When a coal decomposes (‘carbonises’) there are three classes of product: solid, liquid and gaseous. The solid we refer to as coke or as char. The gases include hydrogen and carbon monoxide. The liquid product is known as coal tar. Carbonization of coal on the industrial scale began in the late eighteenth century. At that time charcoal was being used to make iron from iron ore, in response to the huge demand for iron brought about by industrialization. Much of the south of England had until that time been heavily forested and very conspicuous gaps were created through the removal of the trees for charcoal production. Over time coke replaced charcoal as a metallurgical reductant.
Steel manufacturers naturally tended to establish themselves dose to coalfields. The conurbation of Sheffield, Rotherham and Barnsley is probably the best example of this in Britain. The best example in the US is Pittsburgh.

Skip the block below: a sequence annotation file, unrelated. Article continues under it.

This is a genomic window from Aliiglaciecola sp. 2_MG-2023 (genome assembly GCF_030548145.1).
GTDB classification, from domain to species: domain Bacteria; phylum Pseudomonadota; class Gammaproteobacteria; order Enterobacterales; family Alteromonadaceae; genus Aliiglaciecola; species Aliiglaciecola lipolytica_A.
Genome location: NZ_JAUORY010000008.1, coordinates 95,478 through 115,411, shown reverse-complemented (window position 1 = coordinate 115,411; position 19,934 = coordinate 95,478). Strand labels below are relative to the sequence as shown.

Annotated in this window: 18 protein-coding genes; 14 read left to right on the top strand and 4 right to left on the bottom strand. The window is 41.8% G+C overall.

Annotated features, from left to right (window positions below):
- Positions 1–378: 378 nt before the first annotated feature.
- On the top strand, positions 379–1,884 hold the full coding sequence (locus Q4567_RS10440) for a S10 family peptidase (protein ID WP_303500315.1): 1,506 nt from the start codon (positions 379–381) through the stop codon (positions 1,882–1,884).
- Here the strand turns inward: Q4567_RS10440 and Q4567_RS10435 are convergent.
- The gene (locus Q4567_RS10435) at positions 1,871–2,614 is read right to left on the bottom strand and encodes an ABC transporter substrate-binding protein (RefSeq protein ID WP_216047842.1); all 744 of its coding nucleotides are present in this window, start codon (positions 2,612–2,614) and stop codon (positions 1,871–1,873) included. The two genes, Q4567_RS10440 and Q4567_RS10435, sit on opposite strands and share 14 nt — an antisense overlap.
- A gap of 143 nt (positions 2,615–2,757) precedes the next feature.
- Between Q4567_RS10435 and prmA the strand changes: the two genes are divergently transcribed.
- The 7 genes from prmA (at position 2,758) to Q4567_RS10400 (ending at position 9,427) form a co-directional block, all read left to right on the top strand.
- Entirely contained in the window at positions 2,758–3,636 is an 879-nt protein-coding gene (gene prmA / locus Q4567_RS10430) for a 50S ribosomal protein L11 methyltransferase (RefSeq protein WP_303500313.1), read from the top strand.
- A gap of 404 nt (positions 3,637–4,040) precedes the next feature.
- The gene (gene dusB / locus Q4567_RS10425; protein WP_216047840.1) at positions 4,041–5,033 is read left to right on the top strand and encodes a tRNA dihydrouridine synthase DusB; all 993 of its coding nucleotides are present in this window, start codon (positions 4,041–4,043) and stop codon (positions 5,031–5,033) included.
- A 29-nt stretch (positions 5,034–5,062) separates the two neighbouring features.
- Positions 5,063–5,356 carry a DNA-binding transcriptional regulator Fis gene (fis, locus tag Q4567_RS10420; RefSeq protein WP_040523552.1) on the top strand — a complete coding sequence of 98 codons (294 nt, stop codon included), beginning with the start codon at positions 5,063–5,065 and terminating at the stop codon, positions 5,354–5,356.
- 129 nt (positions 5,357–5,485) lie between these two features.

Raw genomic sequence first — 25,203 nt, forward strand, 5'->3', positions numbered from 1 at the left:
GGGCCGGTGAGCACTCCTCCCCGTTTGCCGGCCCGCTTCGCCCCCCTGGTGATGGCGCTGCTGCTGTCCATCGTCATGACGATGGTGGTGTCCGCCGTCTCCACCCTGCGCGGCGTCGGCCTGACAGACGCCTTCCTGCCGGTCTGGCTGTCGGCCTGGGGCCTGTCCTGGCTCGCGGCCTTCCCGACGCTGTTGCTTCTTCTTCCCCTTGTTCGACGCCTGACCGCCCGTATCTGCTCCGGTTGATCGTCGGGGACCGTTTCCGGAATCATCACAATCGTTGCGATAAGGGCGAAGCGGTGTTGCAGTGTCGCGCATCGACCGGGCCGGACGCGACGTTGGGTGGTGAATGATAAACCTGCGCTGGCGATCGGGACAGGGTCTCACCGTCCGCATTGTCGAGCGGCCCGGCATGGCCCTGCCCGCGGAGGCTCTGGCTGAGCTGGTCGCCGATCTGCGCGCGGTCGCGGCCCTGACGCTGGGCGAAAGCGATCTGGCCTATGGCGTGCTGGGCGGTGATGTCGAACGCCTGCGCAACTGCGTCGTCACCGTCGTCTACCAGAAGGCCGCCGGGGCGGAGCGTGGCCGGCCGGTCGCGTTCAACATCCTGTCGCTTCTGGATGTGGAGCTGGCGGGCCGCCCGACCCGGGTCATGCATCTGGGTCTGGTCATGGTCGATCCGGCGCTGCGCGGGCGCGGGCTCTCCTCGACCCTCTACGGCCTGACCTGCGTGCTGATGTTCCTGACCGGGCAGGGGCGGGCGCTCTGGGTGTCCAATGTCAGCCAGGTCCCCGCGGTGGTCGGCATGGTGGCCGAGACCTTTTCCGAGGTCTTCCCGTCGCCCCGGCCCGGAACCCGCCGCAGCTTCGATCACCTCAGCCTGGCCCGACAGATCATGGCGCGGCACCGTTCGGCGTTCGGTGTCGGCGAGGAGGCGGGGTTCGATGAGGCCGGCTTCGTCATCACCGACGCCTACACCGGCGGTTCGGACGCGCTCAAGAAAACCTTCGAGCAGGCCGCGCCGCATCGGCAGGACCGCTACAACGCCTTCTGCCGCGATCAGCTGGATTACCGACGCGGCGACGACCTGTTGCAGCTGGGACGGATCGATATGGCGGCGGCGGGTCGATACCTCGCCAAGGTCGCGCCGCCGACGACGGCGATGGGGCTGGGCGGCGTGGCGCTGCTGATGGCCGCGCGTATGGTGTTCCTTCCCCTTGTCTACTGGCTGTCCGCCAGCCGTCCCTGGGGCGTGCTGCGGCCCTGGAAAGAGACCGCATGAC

When coke is made, gas and tar are always by-products. The gas became used in lighting, there were gas lamps in London by the 1820s. Later, gas was reticulated to homes; by the end of the nineteenth century many homes in the UK had gas ‘laid on; still largely for illumination as an alternative to candles. The star product of coal carbonization became feedstock for the very earliest organic chemistry industry. Germany was the leading nation in this respect. Coal tar as a source of chemicals continued until the 1920s at which stage it was replaced by cracked hydrocarbon products. The author has made elsewhere the comment that the development of cracking technologies and cessation of reliance on coal tar revolutionized the organic chemistry industry.
From then on the US, especially in the Gulf Coast states, became the leader though not to the exclusion of Germany. Many companies including IG Farben, BASF and Hoechst were active in this respect in both countries.